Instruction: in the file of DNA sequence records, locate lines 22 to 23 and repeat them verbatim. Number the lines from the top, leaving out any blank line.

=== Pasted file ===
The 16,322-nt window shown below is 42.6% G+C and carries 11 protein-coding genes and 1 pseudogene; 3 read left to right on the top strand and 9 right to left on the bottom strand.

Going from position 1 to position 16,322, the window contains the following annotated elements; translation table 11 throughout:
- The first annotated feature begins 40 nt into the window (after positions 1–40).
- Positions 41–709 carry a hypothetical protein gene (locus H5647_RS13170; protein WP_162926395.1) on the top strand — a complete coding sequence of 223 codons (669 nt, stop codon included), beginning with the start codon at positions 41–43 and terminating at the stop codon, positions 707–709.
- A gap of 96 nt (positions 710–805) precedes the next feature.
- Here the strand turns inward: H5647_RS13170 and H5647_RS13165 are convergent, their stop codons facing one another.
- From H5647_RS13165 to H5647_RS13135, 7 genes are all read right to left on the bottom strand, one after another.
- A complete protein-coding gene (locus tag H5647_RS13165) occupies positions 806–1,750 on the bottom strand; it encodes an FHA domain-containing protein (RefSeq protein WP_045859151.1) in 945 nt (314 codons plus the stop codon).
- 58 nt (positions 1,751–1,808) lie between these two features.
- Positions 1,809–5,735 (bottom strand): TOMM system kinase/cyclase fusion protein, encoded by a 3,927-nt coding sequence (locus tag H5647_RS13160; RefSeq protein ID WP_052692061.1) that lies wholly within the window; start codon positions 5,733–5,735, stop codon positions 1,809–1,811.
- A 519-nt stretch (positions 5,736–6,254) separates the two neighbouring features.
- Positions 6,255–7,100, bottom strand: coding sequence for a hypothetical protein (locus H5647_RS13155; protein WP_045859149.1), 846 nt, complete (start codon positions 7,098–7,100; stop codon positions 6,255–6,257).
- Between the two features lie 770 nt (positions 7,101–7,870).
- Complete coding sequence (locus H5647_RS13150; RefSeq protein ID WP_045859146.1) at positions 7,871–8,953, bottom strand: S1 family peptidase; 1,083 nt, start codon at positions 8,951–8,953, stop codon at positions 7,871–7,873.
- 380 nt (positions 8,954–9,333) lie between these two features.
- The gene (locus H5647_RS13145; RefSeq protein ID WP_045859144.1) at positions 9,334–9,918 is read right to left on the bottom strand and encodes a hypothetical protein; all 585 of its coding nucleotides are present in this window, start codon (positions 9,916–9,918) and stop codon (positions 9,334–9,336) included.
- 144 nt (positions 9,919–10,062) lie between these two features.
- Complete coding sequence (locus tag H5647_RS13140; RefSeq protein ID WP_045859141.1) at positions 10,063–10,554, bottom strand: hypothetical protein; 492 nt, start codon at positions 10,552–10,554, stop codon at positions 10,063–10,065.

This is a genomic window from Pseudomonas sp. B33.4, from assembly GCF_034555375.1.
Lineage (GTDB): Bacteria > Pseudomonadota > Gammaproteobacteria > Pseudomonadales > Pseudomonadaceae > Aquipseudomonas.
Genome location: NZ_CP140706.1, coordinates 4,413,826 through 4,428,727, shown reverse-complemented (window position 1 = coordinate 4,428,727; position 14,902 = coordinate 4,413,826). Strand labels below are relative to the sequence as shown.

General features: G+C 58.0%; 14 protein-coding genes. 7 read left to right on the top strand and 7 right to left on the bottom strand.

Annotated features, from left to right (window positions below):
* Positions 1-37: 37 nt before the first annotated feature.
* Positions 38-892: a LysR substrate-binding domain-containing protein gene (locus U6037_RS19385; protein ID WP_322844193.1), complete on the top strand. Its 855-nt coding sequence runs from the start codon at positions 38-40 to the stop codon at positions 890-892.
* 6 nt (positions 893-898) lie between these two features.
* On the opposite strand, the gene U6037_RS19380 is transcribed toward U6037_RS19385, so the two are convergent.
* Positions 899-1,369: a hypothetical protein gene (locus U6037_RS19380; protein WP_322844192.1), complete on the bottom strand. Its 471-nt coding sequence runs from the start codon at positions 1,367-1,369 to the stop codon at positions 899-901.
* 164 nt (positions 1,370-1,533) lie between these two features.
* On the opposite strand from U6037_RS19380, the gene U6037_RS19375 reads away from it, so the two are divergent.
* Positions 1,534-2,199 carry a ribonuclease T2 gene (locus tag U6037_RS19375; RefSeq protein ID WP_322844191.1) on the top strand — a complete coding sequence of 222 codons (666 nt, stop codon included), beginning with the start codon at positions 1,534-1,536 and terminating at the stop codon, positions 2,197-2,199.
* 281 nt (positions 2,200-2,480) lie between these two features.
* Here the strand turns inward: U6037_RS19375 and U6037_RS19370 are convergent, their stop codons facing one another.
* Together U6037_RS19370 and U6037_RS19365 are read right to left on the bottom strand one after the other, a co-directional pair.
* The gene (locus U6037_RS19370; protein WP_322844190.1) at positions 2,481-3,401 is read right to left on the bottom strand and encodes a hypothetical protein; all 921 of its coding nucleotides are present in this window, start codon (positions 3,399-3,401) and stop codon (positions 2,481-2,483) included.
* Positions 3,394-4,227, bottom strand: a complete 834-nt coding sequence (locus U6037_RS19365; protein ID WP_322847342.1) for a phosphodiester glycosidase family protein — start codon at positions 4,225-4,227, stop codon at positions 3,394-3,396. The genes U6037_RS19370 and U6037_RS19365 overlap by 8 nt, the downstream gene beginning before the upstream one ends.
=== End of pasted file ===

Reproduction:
General features: G+C 58.0%; 14 protein-coding genes. 7 read left to right on the top strand and 7 right to left on the bottom strand.

Annotated features, from left to right (window positions below):